PALCA: It's in the exhibition, or you can get a peak at our web site, npr.org. The Apianus manuscript is exquisitely beautiful, but Lewis is drawn even more to ideas that are beautiful. And for that, he says possibly the most beautiful book ever is Darwin's "Origin of Species." Lewis says it's a book that continues to shape our thinking about what it means to be human 150 years after it was published. Lewis took me up to the conservation lab where one of the library's first editions of "Origin of Species" was getting a few touchups prior to going on display.
LEWIS: One of the ways to tell a first edition from a second edition is to turn to page 20 and go down - one, two, three, four, five, six, seven, eight, nine, ten - 11 lines, and you see they have misspelled the word species.
PALCA: There's an extra E.
LEWIS: It's one of the easiest ways to determine this from later editions. So if you're ever at a garage sale and you see this dull-looking binding with Darwin's name on it, pull it out and go to page 20 and see if they've misspelled the word species. And if they have, pay their price, whether it's $5 or $8 or $10. This is now a $100,000 to $200,000 book.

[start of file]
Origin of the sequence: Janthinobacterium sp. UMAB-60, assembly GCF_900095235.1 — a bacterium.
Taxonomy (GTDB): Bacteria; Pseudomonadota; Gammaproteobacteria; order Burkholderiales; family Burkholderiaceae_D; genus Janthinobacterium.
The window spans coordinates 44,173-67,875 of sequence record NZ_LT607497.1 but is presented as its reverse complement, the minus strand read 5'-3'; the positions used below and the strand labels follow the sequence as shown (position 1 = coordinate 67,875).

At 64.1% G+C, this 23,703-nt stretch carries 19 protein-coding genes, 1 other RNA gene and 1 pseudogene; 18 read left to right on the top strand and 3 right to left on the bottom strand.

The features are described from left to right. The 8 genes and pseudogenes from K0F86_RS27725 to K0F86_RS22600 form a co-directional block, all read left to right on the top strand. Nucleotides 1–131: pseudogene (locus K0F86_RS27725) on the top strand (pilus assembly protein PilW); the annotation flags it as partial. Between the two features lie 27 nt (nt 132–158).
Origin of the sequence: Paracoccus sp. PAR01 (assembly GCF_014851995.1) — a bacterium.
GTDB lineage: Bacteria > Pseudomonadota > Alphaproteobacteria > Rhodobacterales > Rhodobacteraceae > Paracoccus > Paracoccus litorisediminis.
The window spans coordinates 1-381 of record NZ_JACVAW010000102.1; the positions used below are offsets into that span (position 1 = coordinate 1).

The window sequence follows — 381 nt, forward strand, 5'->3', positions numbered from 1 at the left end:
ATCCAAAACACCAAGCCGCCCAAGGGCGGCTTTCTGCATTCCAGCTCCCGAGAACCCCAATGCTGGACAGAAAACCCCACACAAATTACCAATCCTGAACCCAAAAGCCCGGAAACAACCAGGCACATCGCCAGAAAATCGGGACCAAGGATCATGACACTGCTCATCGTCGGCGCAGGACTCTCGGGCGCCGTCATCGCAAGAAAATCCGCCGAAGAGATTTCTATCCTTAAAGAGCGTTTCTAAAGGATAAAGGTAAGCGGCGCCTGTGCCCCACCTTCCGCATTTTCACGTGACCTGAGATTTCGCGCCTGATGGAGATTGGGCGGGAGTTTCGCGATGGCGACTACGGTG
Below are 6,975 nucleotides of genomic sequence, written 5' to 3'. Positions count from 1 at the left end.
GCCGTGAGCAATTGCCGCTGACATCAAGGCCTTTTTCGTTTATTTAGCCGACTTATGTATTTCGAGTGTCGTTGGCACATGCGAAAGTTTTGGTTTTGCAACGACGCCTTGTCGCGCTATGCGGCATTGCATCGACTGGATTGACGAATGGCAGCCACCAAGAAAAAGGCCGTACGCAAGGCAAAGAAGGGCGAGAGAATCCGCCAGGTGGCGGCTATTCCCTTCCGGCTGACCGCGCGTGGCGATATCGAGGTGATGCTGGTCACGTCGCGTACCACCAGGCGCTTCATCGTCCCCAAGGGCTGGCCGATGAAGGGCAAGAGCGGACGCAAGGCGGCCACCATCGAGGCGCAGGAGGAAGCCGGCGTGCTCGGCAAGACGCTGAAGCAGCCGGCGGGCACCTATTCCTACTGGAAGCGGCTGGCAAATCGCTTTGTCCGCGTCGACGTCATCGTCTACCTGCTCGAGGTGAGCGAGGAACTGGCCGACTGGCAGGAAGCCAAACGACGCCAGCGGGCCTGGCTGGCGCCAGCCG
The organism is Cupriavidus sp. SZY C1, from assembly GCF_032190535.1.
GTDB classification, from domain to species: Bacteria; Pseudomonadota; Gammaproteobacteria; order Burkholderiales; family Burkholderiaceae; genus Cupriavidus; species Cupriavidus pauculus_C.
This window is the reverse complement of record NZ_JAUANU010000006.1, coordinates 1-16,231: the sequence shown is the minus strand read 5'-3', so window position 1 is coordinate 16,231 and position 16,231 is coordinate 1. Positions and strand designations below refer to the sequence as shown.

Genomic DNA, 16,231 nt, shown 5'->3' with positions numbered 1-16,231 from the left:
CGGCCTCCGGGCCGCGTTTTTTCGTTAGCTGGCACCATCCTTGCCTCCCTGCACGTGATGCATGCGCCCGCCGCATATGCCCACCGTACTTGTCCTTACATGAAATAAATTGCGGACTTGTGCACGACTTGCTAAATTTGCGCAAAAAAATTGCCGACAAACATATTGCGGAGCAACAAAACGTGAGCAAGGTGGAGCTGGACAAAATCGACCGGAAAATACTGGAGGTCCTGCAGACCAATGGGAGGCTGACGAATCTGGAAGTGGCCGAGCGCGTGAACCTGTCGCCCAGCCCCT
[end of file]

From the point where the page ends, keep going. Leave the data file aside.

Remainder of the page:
PALCA: For Lewis, owning a first edition or at least being able to handle one, is like being present at the moment of creation, the moment a new idea or new piece of art is born. He told me about a room in the Huntington Library known as the vault.
LEWIS: It's a small room with a gigantic bank vault door that's hardened against a direct nuclear attack. And after six months, you get the right to be in that room by yourself.
PALCA: Lewis recalled his first day alone in the vault.
LEWIS: I'm down here, for instance, with the first two quartos of "Hamlet." There are only two copies in the world. Only place - only library with the first two copies of "Hamlet." I'm down here with Ben Franklin's autobiography and manuscript. I'm surrounded by untold treasures and just to be in their presence is an honor. And my first day in the room, after six months, I thought, I could die right here today, and I would die a happy man.
PALCA: Because he got to commune with beautiful books that changed the world. Joe Palca, NPR News.